A-22.2 Direct Integration

A-22.2.1 Sale Transaction (with 3-D Secure)

 

The following example PHP code shows how to send a SALE transaction with support for 3-D Secure: 

 

  1. <?PHP 
  2. // Signature key entered on MMS. The demo account is fixed to this value, 
  3. $key = ‘Circle4Take40Idea’
  4. // Gateway URL 
  5. $url = ‘https://gateway.swipen.com/direct/’
  6. // Setup PHP session as use it to store data between 3DS steps 
  7. if (isset($_GET[‘sid’])) { 
  8. session_id($_GET[‘sid’]); 
  9. session_start(); 
  10. // Compose current page URL (removing any sid and acs parameters) 
  11. $pageUrl = ((isset($_SERVER[‘HTTPS’]) && $_SERVER[‘HTTPS’] == ‘on’) ? ‘https://’ : ‘http://’
  12. . $_SERVER[‘SERVER_NAME’] . ($_SERVER[‘SERVER_PORT’] != ’80’ ? ‘:’ . $_SERVER[‘SERVER_PORT’] :
  13. . preg_replace(‘/(sid=[^&]+&?)|(acs=1&?)/’, , $_SERVER[‘REQUEST_URI’]); 
  14. // Add back the correct sid parameter (used as session cookie may not be passed when the page is redirected from an IFRAME) 
  15. $pageUrl .= (strpos($pageUrl, ‘?’) === false ? ‘?’ : ‘&’) . ‘sid=’ . urlencode(session_id()); 
  16. // If ACS response into the IFRAME then redirect back to parent window 
  17. if (!empty($_GET[‘acs’])) { 
  18. echo silentPost($pageUrl, array(‘threeDSResponse’ => $_POST), ‘_parent’); 
  19. exit(); 
  20. if (!isset($_POST[‘threeDSResponse’])) { 
  21. // Initial request 
  22. // Gather browser info – can be done at any time prior to the checkout 
  23. if (!isset($_POST[‘browserInfo’])) { 
  24. echo collectBrowserInfo(); 
  25. exit(); 
  26. // Direct Request 
  27. $req = array
  28. ‘merchantID’ => 100001, 
  29. ‘action’ => ‘SALE’
  30. ‘type’ => 1, 
  31. ‘currencyCode’ => 826, 
  32. ‘countryCode’ => 826, 
  33. ‘amount’ => 1001, 
  34. ‘cardNumber’ => ‘4012001037141112’
  35. ‘cardExpiryMonth’ => 12, 
  36. ‘cardExpiryYear’ => 15, 
  37. ‘cardCVV’ => ‘083’
  38. ‘customerName’ => ‘Test Customer’
  39. ‘customerEmail’ => ‘test@testcustomer.com’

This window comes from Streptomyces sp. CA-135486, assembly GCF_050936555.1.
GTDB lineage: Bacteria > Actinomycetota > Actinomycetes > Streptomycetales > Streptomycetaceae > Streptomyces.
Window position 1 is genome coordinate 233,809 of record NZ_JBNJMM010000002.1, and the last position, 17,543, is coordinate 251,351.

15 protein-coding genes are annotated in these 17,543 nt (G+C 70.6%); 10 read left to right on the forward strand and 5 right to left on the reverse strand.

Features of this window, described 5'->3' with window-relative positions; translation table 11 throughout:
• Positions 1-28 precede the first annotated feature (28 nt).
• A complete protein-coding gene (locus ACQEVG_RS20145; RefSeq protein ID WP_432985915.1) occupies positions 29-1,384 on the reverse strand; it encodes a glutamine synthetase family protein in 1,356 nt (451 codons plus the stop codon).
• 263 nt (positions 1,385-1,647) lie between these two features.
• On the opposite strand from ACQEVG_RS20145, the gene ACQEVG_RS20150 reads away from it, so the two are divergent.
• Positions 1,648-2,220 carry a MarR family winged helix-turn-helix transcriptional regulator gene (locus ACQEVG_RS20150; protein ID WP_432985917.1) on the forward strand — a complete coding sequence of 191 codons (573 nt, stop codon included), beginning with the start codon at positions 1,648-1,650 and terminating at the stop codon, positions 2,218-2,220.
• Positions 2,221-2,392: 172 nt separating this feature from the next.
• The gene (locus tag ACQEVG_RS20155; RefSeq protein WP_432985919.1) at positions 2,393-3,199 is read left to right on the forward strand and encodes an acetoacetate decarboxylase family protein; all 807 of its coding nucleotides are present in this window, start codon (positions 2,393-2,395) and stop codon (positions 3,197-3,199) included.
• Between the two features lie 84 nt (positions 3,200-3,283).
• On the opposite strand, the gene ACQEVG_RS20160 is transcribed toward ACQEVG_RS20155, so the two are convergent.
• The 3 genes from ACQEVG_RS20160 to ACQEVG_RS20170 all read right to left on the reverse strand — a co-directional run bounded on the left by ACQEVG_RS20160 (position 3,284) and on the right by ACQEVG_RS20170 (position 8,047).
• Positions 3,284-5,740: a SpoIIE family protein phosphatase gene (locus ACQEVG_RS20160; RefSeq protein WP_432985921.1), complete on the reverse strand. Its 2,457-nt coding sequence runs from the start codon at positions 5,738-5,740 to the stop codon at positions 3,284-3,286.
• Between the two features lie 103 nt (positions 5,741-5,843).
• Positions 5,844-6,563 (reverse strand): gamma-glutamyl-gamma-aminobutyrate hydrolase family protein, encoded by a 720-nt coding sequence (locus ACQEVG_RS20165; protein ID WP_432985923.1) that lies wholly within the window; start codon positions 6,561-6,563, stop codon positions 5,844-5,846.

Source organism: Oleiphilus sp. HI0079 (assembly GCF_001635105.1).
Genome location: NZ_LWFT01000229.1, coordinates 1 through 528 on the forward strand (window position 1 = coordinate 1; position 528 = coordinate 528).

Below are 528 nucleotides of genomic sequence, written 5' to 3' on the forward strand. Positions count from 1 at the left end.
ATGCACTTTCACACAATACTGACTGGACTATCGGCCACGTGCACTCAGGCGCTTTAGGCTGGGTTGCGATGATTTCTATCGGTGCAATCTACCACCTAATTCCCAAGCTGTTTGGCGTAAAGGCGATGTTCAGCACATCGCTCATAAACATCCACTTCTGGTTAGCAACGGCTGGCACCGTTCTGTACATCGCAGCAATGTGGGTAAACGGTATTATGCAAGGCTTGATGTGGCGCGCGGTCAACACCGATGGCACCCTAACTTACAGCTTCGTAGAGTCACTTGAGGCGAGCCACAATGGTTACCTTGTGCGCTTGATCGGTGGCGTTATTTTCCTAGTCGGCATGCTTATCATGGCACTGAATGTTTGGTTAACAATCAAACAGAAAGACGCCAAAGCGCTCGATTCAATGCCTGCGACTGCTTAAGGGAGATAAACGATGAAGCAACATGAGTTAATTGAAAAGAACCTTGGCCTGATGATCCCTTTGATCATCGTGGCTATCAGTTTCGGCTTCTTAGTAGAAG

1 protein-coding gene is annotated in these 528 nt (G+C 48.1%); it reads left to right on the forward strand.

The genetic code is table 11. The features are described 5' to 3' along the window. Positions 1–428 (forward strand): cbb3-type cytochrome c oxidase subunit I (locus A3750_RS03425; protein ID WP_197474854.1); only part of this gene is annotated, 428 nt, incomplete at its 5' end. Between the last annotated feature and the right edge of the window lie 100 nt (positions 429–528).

40. ‘customerAddress’ => ’16 Test Street’
  41. ‘customerPostCode’ => ‘TE15 5ST’
  42. ‘orderRef’ => ‘Test purchase’
  43. // The following fields are mandatory for 3DS v2
  44. ‘remoteAddress’ => $_SERVER[‘REMOTE_ADDR’], 
  45. ‘threeDSRedirectURL’ => $pageUrl . ‘&acs=1’
  46. ); 
  47. // Add the browser info as it is mandatory for 3DS v2 
  48. $req += $_POST[‘browserInfo’]; 
  49. } else
  50. // 3DS continuation request 
  51. $req = array
  52. ‘threeDSRef’ => $_SESSION[‘threeDSRef’], 
  53. ‘threeDSResponse’ => $_POST[‘threeDSResponse’], 
  54. ); 
  55. // Create the signature using the function called below. 
  56. $req[‘signature’] = createSignature($req, $key); 
  57. // Initiate and set curl options to post to the gateway 
  58. $ch = curl_init($url); 
  59. curl_setopt($ch, CURLOPT_POST, true); 
  60. curl_setopt($ch, CURLOPT_POSTFIELDS, http_build_query($req)); 
  61. curl_setopt($ch, CURLOPT_HEADER, false); 
  62. curl_setopt($ch, CURLOPT_FOLLOWLOCATION, true); 
  63. curl_setopt($ch, CURLOPT_RETURNTRANSFER, true); 
  64. // Send the request and parse the response 
  65. parse_str(curl_exec($ch), $res); 
  66. // Close the connection to the gateway 
  67. curl_close($ch); 
  68. // Extract the return signature as this isn’t hashed 
  69. $signature = null; 
  70. if (isset($res[‘signature’])) { 
  71. $signature = $res[‘signature’]; 
  72. unset($res[‘signature’]); 
  73. // Check the return signature 

100.if (!$signature || $signature !== createSignature($res, $key)) { 

  1. // You should exit gracefully 
  2. die(‘Sorry, the signature check failed’); 

103.} 

105.// Check the response code 

106.if ((int)$res[‘responseCode’] === 65802) { 

  1. // Send request to the ACS server displaying response in an IFRAME 
  2. // Render an IFRAME to show the ACS challenge (hidden for fingerprint method) 
  3. $style = (isset($res[‘threeDSRequest’][‘threeDSMethodData’]) ? ‘display: none;’ : ); 
  4. echo “<iframe name=\”threeds_acs\” style=\”height:420px; width:420px; {$style}\”></iframe>\n”
  5. // Silently POST the 3DS request to the ACS in the IFRAME 
  6. echo silentPost($res[‘threeDSURL’], $res[‘threeDSRequest’], ‘threeds_acs’); 
  7. // Remember the threeDSRef as need it when the ACS responds 
  8. $_SESSION[‘threeDSRef’] = $res[‘threeDSRef’]; 

119.} else if ((int)$res[‘responseCode’] === 0) { 

  1. echo “<p>Thank you for your payment.</p>”

121.} else

  1. echo “<p>Failed to take payment: ” . htmlentities($res[‘responseMessage’]) . “</p>”

123.} 

125.// Function to create a message signature

126.function createSignature(array $data, $key) { 

  1. // Sort by field name 
  2. ksort($data); 
  3. // Create the URL encoded signature string 
  4. $ret = http_build_query($data, , ‘&’); 
  5. // Normalise all line endings (CRNL|NLCR|NL|CR) to just NL (%0A) 
  6. $ret = str_replace(array(‘%0D%0A’, ‘%0A%0D’, ‘%0D’), ‘%0A’, $ret); 
  7. // Hash the signature string and the key together 
  8. return hash(‘SHA512’, $ret . $key); 

138.} 

140.// Return HTML to render a hidden form used to collect some browser details 

141.function collectBrowserInfo(array $options = null) { 

  1. $form_attrs = ‘id=”collectBrowserInfo” method=”post” action=”?”‘
  2. if (isset($options[‘formAttrs’])) { 
  3. $form_attrs .= $options[‘formAttrs’]; 
  4. $device_data = array
  5. ‘deviceChannel’ => ‘browser’
  6. ‘deviceIdentity’ => (isset($_SERVER[‘HTTP_USER_AGENT’]) ? htmlentities($_SERVER[‘HTTP_USER_AGENT’]) : null),